The fact that Iraq held relatively free elections against all the odds is greeted in papers across the globe with praise tempered with scepticism. There is a broad consensus that this was a flawed poll, but one which nonetheless marks something of a victory for democracy over "terror".
People prepared to risk their lives to vote deserve not our cynicism, but our respect and hope.
Pakistan's The Dawn
People could not vote in the real sense because they were overwhelmed by fears, even though they were in their own country. What is the meaning of democracy if deaths and bomb blasts take place every day and people cannot sleep or dream peacefully?
Malaysia's Utusan Malaysia
How was the election in Iraq like a washing machine? With the dials set on spin, it was on yet another cycle to launder some post-war stains, revealing the occasional dirty linen.
Malaysia's The Sunday Star
The election may possibly comfort some politicians, but it is doubtful if it will open a window of peace for Iraqis.
China's China Daily
All people who have won their right to freedom of expression and freedom to vote - including those in Taiwan - must share the joy the Iraqis feel at taking their first major step towards a new democracy. For this reason, we congratulate the people of Iraq for exercising their new rights and wish the election every success.
Taiwan's The China Post
It would be difficult to underestimate the hurdles standing in the way of developing a stable, democratic Iraq. But yesterday's high turnout, despite the threat of violence, bodes well for future progress.
Hong Kong's South China Morning Post
The first national assembly election for Iraqis to select their representatives after the US military-led war was a touchstone for the democratisation of the Middle East.
Japan's Asahi Shinbun
So completely short does this Iraqi election fall of accepted electoral standards that were it to be held in say, Zimbabwe, Myanmar or Syria, the US would be the first to denounce it and the international community would follow suit.
Kenya's The Nation
Should we celebrate these elections? Yes, unreservedly. We must not forget that Iraq had never known free elections before, not even under the monarchy. At the same time, who can fail to see that these polls took place in the worst possible conditions?
France's Le Monde
Even though the polls may not have been totally free and fair, nor the reported turnout figures entirely reliable, this does not make the elections any less of a striking victory of "the kamikaze of democracy" over the "kamikaze of terror".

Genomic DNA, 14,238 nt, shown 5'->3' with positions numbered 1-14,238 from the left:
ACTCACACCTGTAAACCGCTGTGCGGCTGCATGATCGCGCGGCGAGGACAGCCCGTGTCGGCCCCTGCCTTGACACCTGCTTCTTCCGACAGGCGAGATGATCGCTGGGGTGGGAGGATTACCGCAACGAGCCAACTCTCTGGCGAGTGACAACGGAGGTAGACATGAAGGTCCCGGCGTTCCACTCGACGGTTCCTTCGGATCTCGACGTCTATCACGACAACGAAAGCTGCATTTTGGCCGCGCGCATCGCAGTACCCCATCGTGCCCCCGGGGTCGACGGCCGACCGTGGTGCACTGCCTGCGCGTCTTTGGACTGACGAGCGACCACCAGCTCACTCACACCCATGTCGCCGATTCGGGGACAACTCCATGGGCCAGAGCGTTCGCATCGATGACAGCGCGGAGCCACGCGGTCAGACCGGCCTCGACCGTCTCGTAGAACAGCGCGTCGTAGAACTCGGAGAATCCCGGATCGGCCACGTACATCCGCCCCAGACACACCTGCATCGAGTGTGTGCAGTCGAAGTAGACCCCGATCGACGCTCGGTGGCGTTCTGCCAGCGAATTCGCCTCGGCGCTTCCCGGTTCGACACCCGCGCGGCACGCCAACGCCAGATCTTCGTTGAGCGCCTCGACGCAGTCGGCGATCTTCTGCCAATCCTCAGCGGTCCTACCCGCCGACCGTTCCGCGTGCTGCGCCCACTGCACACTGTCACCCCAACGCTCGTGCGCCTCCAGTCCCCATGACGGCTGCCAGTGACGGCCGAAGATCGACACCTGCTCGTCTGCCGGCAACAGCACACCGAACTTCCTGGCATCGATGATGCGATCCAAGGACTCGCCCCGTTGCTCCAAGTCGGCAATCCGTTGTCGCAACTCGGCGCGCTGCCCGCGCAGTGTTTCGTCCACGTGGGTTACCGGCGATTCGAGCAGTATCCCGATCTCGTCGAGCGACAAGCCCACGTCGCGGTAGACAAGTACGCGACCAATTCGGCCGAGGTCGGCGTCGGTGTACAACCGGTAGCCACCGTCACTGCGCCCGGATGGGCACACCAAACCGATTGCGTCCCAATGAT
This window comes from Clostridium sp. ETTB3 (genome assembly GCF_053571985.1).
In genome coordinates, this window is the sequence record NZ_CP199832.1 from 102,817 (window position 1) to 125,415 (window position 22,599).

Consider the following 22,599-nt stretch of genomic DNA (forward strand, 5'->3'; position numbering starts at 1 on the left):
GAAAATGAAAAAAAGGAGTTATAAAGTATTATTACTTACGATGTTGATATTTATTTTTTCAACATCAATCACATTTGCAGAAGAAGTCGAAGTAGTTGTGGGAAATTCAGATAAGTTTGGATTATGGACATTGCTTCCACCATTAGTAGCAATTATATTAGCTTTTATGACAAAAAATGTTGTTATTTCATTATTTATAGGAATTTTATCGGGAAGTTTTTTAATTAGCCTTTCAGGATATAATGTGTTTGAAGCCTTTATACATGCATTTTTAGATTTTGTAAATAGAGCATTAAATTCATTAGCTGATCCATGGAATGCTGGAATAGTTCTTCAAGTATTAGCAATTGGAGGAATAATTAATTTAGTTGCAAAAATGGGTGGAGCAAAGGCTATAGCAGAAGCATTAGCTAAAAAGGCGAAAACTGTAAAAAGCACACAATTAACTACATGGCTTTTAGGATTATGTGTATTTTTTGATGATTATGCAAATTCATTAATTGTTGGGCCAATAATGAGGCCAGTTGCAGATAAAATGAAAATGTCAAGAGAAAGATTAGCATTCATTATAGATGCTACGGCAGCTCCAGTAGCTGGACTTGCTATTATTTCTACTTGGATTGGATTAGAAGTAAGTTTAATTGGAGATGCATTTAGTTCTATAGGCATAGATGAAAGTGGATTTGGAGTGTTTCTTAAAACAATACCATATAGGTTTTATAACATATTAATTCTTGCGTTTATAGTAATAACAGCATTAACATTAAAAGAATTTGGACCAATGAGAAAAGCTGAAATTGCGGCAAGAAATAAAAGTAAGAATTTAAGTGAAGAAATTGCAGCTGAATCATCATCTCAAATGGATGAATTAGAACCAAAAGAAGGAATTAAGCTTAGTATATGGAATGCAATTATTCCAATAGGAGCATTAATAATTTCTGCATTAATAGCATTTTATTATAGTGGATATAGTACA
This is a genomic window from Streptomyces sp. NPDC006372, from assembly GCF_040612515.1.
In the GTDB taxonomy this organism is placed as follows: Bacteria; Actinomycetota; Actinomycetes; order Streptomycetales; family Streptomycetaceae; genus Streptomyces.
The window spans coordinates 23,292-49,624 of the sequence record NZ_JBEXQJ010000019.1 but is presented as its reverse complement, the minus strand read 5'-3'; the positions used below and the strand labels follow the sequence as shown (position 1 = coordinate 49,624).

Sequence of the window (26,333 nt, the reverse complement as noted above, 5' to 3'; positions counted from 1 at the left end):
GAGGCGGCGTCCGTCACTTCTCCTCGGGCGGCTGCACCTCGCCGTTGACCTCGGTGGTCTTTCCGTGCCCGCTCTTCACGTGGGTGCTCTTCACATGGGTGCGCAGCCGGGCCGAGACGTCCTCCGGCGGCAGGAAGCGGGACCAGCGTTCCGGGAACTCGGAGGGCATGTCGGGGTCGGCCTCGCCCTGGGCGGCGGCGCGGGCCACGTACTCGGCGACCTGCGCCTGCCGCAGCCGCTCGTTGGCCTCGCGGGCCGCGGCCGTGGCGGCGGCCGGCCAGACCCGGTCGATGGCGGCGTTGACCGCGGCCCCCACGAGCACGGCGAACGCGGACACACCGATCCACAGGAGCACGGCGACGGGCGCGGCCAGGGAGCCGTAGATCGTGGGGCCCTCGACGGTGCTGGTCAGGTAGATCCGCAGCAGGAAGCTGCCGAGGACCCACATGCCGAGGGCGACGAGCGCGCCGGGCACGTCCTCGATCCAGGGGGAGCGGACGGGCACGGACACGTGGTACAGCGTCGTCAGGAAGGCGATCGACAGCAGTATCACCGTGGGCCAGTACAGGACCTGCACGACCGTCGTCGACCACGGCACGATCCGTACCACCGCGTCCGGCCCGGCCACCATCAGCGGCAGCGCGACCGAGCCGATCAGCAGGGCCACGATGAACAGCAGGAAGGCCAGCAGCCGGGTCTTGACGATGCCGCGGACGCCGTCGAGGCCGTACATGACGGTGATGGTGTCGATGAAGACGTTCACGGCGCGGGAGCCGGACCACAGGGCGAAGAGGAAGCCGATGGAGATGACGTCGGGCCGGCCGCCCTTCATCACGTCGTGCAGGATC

It looked like an impossible gamble, and yet the first phase has turned out all right. Iraqis chose to vote because freedom is the wish of all people, not a relative "Western" value. The success of a system of freedom in this Arab country could also become a beacon for the rest of the region.
Belgium's De Standaard
Certainly the elections do not spell the end of the problems, nor do they provide a justification after the fact for a war which has been shown up for the vile thing it was.
Swiss Le Temps
Against the bombers, the vote. It is true that these elections will not deal with what lies at the core of the crisis, but they will encourage the Iraqis in the belief that it is up to them to find the political solution to their tragedy.
Spain's El Pais
The courage to vote and the surprisingly high turnout demonstrate above all a rejection of the terrorists.
Germany's Berliner Zeitung.
Yes, this victory belongs to the Americans, to President Bush, if you like. America and its allies have emerged victorious from this contest.
The most important question now is: what will the outcome of these elections be, held in conditions of democracy crawling on all fours, and under the eyes of US soldiers on the one hand and a threat of terrorist attacks on the other. And after the predicted success of the Shiite parties, won't Iraq look like its neighbour Iran? And will it survive?
Iraqis showed up in huge numbers at ballot boxes to vote for democracy and reconstruction over terrorism, dictatorship and occupation.
Iran's Iran Daily
The Iraqi people want democracy like the rest of the Arab peoples subjugated under dictatorial leaders. The overwhelming turnout is enough evidence in this respect. However, this does not mean that these elections are genuine and that the outcome will save the country from its escalating quagmire.
London-based Al-Quds al-Arabi
The Arab world wakes up this morning to a new reality in Iraq.
Israel's Yediot Aharonot
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